Yambaru Wildlife Conservation Center is currently closed.

Yambaru Wildlife Conservation Center Ufugi Nature Museum will be renovated into “Yambaru World Heritage Conservation Center Ufugi Nature Museum”.

The center will be closed from May 6, 2024 (Mon.) for renovation.

The reopening date will be announced later.

What is “Yambaru”?

History / Culture

Human life in Yambaru, between mountains and sea

 How have the people of the Yambaru region lived, surrounded by the sea and mountains? You can still get a glimpse of the history and culture of the Yambaru region through the traditional culture that lives on today.

Traditional rituals
Land use in settlements
Yambaru boat
Living in the mountains
Cooperative store

Gratitude for nature’s bounty – festivals and events –

 The settlements in the Yambaru region perceive the sea and the mountains that surround them as one, living their daily lives with gratitude for such a natural bounty, and this lifestyle and culture remain very much alive. Many old festivals are still held to pray for a good harvest and good fishing, and to ward off evil spirits from the settlements.
 The most important festivals around the old Bon Festival include Shinugu, which is held to pray to the mountain gods for a good harvest, and Ungami, or Unjami (Sea God Festival), which is held in each settlement to pray to the sea gods for a good catch. Shinugu (the Day of the Boar before the old Bon Festival) in Ada Ward, Kunigami-son and Ungami (the Day of the Boar after the old Bon Festival) in Shioya Bay, Ogimi-son are designated as Important Intangible Folk Cultural Properties of Japan.

Shinugu in Ada Ward, Kunigami-son
Ungami in Shioya Bay, Ogimi-son

Rational land use – Traditional settlement landscape –

 Settlements in the Yambaru region face the sea with a river as their axis, and are separated from neighboring settlements by mountains. Land is used rationally in a series of concentric circles around each village, starting with arable land, then an area for firewood and charcoal, followed by an area for building materials, while the headwaters have been preserved without much modification. Settlements still retain their traditional landscape, including walls of coral limestone and windbreaks of fukugi trees, which are maintained to protect the houses from typhoons and tidal damage. Also, there are still many boar fences that were erected between the fields and the mountains in order to prevent damage from wild boars.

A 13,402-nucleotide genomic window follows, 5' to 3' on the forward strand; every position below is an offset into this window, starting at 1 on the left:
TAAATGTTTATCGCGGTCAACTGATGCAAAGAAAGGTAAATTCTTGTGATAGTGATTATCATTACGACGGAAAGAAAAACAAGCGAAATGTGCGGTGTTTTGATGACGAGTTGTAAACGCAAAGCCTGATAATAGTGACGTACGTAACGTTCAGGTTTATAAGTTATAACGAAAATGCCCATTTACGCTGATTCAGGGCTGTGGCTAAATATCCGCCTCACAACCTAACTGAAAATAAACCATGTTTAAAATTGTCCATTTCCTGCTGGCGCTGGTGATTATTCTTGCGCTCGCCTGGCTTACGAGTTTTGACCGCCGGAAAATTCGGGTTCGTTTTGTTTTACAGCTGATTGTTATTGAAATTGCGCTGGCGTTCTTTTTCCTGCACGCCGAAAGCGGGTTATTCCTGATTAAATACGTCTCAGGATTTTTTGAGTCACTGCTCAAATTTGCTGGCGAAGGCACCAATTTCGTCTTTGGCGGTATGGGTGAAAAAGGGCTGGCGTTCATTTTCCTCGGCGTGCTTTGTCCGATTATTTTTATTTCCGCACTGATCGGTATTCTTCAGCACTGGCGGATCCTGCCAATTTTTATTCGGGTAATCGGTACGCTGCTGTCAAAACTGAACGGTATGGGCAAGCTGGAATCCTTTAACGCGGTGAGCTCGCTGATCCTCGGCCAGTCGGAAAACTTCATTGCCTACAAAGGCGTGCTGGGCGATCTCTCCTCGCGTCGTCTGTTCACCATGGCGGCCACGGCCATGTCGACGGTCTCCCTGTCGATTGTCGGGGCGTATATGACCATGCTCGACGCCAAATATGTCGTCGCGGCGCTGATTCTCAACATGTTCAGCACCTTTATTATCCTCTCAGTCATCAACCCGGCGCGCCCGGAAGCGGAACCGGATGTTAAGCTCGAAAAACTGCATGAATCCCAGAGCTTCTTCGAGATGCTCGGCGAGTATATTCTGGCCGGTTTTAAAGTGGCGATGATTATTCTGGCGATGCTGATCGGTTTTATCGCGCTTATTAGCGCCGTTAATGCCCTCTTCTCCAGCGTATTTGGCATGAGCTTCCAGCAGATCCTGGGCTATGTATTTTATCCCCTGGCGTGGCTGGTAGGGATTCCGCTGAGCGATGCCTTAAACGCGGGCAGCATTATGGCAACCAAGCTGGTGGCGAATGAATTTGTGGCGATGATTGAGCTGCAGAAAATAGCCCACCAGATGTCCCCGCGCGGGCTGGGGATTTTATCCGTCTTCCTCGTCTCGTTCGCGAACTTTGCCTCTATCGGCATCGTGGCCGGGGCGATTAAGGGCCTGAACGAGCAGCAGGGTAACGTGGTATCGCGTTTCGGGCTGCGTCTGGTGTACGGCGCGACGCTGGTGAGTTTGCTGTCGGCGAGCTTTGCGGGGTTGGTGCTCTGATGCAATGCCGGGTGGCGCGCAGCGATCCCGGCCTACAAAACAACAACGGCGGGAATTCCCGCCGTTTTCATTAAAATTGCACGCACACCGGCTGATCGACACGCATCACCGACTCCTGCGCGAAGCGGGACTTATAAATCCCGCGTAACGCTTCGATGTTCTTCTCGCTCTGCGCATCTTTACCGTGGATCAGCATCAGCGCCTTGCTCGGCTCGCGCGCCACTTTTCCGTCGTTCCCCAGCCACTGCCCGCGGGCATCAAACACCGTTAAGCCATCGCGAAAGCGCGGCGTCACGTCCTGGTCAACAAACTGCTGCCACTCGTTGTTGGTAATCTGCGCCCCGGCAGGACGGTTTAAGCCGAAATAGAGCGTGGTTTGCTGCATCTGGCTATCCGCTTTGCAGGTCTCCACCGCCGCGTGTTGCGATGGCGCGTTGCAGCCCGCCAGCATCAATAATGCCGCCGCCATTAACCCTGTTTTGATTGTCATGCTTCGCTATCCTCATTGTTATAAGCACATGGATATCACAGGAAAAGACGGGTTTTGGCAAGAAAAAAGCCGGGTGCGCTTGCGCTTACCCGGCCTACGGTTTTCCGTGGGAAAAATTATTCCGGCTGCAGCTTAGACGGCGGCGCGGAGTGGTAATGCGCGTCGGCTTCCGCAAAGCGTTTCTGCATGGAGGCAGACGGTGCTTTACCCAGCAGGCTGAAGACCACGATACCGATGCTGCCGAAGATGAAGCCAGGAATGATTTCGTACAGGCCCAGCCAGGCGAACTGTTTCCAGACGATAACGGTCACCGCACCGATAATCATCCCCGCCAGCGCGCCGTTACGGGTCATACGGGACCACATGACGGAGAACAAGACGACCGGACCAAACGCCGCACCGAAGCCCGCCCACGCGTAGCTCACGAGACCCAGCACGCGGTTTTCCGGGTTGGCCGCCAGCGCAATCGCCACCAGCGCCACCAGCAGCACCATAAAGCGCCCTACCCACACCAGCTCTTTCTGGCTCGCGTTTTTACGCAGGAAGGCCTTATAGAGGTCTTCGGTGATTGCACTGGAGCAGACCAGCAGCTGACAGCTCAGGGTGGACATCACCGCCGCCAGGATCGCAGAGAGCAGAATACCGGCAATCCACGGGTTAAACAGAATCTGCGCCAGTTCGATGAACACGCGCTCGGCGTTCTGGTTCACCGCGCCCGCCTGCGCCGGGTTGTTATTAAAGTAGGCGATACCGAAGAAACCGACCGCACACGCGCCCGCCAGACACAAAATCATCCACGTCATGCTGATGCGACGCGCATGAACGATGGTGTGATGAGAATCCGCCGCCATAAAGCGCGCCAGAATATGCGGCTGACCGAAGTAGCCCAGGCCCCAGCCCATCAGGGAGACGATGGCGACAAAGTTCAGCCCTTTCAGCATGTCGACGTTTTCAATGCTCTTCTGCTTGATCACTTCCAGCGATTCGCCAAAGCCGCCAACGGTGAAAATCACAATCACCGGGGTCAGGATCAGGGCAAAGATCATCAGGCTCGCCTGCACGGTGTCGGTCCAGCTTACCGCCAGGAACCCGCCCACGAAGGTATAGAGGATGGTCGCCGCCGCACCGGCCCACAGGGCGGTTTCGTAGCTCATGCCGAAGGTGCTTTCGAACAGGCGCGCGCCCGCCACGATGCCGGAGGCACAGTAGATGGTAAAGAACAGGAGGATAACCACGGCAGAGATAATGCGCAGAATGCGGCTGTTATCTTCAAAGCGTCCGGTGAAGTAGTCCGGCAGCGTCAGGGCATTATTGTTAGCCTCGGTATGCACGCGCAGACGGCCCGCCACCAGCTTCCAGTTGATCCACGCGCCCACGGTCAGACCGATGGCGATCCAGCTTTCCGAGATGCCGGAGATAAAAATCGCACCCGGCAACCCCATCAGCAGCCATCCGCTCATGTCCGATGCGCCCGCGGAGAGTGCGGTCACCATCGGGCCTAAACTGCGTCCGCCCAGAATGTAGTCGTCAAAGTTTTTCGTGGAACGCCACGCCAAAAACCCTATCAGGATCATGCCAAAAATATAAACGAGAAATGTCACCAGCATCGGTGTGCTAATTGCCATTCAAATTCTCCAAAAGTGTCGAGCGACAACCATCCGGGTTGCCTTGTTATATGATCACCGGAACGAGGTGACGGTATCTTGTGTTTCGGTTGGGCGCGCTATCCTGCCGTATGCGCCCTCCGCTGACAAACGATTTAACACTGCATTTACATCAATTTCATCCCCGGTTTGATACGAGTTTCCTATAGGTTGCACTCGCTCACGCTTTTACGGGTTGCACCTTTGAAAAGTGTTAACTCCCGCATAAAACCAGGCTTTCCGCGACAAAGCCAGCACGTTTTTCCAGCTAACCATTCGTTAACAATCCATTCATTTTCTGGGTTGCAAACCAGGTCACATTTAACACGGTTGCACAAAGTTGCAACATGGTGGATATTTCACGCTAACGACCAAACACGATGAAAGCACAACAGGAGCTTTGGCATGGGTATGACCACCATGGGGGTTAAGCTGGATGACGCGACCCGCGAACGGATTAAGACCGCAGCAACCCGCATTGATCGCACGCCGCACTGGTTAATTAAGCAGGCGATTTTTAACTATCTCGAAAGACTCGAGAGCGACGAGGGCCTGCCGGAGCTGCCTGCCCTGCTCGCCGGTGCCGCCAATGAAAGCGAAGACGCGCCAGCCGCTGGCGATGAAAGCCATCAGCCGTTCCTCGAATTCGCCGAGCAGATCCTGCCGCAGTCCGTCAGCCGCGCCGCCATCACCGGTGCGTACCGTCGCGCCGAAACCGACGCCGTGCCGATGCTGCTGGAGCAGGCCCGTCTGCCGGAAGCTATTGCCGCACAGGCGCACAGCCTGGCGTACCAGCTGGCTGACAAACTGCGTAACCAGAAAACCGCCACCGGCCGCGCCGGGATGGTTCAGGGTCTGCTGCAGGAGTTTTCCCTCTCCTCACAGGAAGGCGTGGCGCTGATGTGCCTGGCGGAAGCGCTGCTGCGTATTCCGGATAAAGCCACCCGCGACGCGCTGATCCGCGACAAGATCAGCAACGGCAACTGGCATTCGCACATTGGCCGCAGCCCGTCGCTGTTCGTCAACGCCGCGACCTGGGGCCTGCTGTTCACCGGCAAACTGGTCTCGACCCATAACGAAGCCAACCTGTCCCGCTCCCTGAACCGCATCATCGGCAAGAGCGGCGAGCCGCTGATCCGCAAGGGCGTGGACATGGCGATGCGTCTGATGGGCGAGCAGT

The shallows of the coral reefs in front of the settlements are called “ino” (reef lagoons), and residents have long made their living by catching seaweed, shellfish, fish and octopus in these “fields of the sea.”

View of a settlement
Land use in settlements
(Reference: FY1998 Report on the Study of the Basic Plan for Conservation and Utilization of the Natural Environment in the Yambaru Region)
Row of fukugi trees around a house
Boar fence that still remains

Flourishing maritime transportation – Yambaru boats –

 From the Ryukyu Kingdom era to recent years, the Yambaru region played an important role as a supply area for wood used for firewood, charcoal, and building materials, taking advantage of its rich forest nature. Until the beginning of the Showa period, before the construction of roads, maritime transportation was very active, and trade proliferated with central and southern parts of Okinawa Island via Yambaru boats.
 These Yambaru boats took firewood, charcoal, and building materials to cities such as Naha and Shuri, while also stopping at other surrounding islands, and on their return journeys they brought daily necessities and other items to the Yambaru region.

Yambaru boat
(Development of Ryukyu Yambaru ship transportation, Shigeru Ikeno 
Published 1994 by Roman Shobo)
Yambaru shipping routes – Ports and routes of Yambaru boats around 1897
(Okinawa in the early Showa period seen through illustrations) 
Machu Ishida, 1988

Livinghood in the mountains – Charcoal making and indigo dyeing –

 The mountains of Yambaru used to have many charcoal kilns on their gentle slopes. The charcoal made in the mountains was carried by people or horse-drawn carts to a collection point, and then transported by Yambaru boats to central and southern parts of Okinawa. In addition to charcoal making, many people made a living by producing Ryukyu indigo (a dye obtained by processing a plant called Ryukyu-ai) and camphor (a raw material made from the camphor tree that is used in mothballs for clothing). Traces of these livelihoods can still be seen in these mountains today.

Charcoal kiln ruins
Indigo dye storage pot ruins

Community-based operation – Cooperative store –

 In the settlements of the Yambaru region, cooperative stores have been operated as a means of protecting residents’ livelihoods, mainly by them jointly selling their products and jointly purchasing daily necessities. A pioneer in this field was the cooperative store in the settlement of Oku in Kunigami-son. This wisdom grew from the fact that the area was isolated from the rest of the region due to the lack of roads.

Oku cooperative store